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Ewa Błońska, Jarosław Lasota and Maciej Zwydak

Abstract

The aim of this study was to assess the effects of different types of land use (forest, tillage and pasture) on soil properties, especially enzyme activity. Our investigation was carried out on 53 research plots with 11 plots in broadleaved forest stands, 12 plots in mixed broadleaved stands, 10 plots in mixed coniferous stands, 9 plots on tillage and 11 plots on pasture. The soil samples were collected from a depth of 0–15 cm after removing the organic horizon. Contents of organic carbon and nitrogen, pH and soil texture were investigated. Furthermore, dehydrogenase and urease activity were determined. Significant differences in the enzyme activity between forest and agricultural soils were observed, thus demonstrating that enzyme activity is influenced by the organic matter content of the soil. The highest enzyme activity was recorded in the forest soil within broadleaved stands, whilst the lowest activity was found in tillage soil, because tillage soil contained significantly less organic matter. High enzymatic activity of pasture soils is the combined result of vegetation type and the lack of plowing.

Open access

Jarosław Lasota, Ewa Błońska, Tomasz Wanic and Maciej Zwydak

Abstract

The subject of this study were soil requirements of common woody shrubs, which may be part of the forest understory (Sorbus aucuparia L., Frangula alnus Mill., Corylus avellana L., Juniperus communis L., Padus avium Mill., Euonymus europaea L., Sambucus nigra L.). We focused on phytocenoses in the vicinity of natural forests in reserves and national parks of Polish lowlands and defined optimal types and subtypes of soil with trophic variations for each underwood species. The range of trophism for each species of shrub was determined using specific physicochemical properties of the soils, while soil quality was assessed using the Trophic Soil Index (SIG) (Brożek et al. 2011a). The ecological requirements of the before-mentioned underwood species were linked with forest typology as well as natural vegetation and they showed different soil requirements. Here we report significant differences in particle size and dynamics of organic matter decomposition in soils associated with these underwood species.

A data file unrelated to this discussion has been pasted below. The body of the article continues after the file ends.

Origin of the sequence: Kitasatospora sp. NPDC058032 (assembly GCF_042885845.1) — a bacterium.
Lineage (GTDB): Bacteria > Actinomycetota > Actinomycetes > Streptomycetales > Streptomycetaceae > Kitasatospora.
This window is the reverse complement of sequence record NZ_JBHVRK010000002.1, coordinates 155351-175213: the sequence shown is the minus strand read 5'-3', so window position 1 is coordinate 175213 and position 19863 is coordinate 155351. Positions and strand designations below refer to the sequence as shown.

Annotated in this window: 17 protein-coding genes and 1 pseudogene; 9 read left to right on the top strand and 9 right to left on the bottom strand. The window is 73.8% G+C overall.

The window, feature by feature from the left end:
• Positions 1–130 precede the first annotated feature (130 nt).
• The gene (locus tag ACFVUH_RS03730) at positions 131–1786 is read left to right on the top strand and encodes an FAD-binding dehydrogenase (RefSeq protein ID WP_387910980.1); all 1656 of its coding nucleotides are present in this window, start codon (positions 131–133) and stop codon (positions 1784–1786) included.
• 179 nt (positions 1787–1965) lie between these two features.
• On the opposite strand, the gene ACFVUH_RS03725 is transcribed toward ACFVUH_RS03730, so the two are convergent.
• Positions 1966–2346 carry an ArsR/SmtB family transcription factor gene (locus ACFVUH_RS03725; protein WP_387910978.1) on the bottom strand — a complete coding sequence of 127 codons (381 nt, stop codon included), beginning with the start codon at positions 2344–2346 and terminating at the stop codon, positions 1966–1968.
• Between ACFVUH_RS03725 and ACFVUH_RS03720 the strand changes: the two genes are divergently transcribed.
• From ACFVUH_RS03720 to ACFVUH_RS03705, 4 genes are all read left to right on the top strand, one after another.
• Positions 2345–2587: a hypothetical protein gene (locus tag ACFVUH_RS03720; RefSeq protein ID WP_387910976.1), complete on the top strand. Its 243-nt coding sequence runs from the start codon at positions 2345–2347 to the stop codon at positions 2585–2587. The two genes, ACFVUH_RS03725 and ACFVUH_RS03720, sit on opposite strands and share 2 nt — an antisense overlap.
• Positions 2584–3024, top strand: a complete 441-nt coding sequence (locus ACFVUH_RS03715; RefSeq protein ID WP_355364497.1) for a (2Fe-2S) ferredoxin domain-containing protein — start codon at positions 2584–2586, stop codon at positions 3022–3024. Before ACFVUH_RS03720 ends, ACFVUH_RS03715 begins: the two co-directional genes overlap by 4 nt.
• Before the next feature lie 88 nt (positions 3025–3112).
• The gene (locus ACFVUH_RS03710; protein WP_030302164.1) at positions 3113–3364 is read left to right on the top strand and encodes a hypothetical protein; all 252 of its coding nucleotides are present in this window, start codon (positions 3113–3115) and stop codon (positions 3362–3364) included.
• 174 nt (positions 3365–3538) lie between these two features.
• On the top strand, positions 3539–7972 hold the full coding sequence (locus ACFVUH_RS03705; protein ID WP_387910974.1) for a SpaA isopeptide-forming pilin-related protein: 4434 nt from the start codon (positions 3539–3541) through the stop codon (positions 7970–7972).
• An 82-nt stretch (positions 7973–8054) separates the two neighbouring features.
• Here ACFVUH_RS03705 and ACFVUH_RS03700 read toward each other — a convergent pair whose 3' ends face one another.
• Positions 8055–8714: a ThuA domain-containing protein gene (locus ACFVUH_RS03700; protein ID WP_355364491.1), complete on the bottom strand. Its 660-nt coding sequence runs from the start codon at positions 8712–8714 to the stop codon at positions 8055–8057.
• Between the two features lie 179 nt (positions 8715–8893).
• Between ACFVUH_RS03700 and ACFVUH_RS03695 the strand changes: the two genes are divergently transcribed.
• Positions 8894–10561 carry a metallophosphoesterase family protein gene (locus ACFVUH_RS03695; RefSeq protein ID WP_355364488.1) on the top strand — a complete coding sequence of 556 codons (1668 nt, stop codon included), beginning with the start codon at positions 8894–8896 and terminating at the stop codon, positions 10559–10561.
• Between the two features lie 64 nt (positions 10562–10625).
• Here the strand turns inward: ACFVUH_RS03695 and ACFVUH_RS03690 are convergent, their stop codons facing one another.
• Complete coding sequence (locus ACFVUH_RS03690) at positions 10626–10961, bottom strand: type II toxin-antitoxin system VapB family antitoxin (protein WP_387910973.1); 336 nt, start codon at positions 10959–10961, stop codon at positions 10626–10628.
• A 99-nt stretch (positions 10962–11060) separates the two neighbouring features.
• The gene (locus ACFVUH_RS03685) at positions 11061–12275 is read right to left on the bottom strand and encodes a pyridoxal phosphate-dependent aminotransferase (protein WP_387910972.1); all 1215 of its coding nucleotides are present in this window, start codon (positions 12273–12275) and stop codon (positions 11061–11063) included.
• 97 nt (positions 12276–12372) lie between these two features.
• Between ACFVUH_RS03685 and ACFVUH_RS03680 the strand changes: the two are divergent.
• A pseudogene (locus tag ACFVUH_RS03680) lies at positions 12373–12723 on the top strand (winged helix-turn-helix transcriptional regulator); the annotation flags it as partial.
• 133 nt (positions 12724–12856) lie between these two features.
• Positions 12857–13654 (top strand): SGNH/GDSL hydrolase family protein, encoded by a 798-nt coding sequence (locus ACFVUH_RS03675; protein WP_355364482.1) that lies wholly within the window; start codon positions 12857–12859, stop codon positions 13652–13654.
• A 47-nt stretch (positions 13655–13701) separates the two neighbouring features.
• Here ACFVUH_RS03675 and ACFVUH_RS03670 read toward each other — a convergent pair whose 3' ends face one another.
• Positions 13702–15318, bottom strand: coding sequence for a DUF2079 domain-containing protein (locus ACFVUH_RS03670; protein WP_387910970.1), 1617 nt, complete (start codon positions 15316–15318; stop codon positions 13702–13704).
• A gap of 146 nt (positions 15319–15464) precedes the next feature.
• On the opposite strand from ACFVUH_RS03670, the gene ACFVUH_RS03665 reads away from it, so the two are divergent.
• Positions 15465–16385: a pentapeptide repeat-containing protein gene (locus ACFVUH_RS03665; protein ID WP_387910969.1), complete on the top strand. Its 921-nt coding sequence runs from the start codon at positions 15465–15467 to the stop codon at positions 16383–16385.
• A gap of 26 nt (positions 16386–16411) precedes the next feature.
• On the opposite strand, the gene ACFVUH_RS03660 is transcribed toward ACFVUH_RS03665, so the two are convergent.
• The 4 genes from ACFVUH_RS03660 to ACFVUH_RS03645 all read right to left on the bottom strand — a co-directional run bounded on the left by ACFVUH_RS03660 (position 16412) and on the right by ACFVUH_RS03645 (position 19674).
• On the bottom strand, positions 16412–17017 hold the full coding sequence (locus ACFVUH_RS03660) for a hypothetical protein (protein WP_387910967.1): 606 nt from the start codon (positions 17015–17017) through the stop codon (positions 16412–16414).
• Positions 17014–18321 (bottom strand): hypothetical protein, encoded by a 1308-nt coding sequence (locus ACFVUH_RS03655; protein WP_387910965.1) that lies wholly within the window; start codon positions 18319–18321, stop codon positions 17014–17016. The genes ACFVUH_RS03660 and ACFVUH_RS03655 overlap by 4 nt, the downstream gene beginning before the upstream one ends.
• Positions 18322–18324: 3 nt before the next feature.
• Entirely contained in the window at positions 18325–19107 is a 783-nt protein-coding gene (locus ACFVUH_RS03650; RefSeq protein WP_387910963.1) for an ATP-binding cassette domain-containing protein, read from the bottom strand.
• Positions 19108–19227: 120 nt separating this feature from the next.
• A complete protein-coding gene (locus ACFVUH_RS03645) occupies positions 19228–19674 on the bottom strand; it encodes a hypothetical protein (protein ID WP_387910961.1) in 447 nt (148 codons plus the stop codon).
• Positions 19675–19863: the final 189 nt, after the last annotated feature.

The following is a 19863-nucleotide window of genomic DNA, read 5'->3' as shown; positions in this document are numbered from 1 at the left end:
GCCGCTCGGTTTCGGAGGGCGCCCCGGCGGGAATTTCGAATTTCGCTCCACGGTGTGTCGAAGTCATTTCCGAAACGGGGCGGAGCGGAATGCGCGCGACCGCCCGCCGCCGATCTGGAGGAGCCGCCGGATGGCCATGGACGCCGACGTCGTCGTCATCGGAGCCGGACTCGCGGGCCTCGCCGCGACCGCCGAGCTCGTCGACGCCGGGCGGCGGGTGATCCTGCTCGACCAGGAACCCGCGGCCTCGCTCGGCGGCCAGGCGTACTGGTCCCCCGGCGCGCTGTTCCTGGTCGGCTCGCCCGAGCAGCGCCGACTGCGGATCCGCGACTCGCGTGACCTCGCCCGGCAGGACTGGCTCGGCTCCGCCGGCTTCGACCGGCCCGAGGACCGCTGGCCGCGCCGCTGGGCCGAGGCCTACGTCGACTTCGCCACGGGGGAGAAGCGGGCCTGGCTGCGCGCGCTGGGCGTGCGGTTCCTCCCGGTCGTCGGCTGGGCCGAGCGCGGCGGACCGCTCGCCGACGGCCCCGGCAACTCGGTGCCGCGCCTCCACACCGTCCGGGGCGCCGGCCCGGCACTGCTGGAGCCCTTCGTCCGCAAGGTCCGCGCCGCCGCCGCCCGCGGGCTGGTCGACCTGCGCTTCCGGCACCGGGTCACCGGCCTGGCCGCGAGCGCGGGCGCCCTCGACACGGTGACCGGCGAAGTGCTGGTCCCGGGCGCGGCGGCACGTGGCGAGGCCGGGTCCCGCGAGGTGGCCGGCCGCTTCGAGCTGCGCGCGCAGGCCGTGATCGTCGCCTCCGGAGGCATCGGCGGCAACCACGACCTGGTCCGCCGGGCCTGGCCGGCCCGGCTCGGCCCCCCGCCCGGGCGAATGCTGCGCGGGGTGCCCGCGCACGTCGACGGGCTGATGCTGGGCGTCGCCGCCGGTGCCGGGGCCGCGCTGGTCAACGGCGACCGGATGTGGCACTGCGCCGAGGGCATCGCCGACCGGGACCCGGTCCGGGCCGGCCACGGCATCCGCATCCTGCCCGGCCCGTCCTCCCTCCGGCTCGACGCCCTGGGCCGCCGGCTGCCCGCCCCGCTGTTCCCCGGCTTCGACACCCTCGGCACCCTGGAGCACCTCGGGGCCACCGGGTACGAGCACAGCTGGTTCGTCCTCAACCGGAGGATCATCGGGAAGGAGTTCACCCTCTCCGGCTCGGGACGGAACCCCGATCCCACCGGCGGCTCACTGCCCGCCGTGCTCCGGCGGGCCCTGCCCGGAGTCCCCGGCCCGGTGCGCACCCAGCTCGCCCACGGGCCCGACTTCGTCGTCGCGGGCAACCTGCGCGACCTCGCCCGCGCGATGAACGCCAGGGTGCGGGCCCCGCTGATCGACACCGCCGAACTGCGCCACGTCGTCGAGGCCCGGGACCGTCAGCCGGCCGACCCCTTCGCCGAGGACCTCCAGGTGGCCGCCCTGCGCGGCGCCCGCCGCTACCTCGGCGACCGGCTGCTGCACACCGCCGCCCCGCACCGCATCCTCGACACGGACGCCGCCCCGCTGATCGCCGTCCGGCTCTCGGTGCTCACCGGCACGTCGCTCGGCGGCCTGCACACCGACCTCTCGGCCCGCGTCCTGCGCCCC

Open access

Jarosław Lasota, Ewa Błońska, Maciej Zwydak and Tomasz Wanic

Abstract

The physical and chemical properties of soil are the basic features that are used in the assessment of mountain sites. The aim of this study was to produce a simple key for classifying forest sites in mountain areas using soil particle size distribution. 200 plots (standard typological space) were selected for examination, most of which are typical of the Carpathians - being dominated by flysch rock. A few plots were located in the Sudety and Tatra Mountains, which have a different surface geology, mostly metamorphic rock and granite. The study proved that soil properties (reaction, base saturation, content of base cations, organic carbon and nitrogen) are helpful in distinguishing and assigning soils to particular site types. The particle size distribution of forest mountain sites separated into different categories in terms of productivity. These results can be used to improve the classification of forest mountain sites.

Open access

Ewa Błońska, Jarosław Lasota, Maciej Zwydak and Wojciech Piaszczyk

Abstract

In this research study, enzyme activity was used to assess differences occurring in soils as a result of the different tree species influence. The aim of the study was to assess the effects of Scots pine (Pinus sylvestris), sessile oak (Quercus petraea) and mixed-species stands on the enzymatic activity and chemical characteristics of soil. Sample plots were located in central Poland, in the Przedbórz forest district (51.09.59.50°N, 20.00.24.25°E). The test area was dominated by Brunic Arenosols. 15 research plots were established (5 plots under pine, 5 plots under oak and 5 plots under mixed-species stand). Soil samples from the O, A and AB horizons were taken. In soil samples pH, soil texture, and organic carbon, nitrogen, base cation contents, dehydrogenase activity and urease activity were determined. Tree species affected soil organic matter accumulation, pH and microbial activity. The highest enzyme activity was reported in the soils under oak and mixed-species stands. The soil pH was lower under pine forest than under oak and mixed-species stands. pHs is presumably a major factor affecting microbial community composition and enzyme dynamics. We noted a significant correlation between enzyme activity and C/N ratio which is often used to describe litter quality. A lower C/N ratio was found in oak and mixed-species stands compared with pine stands.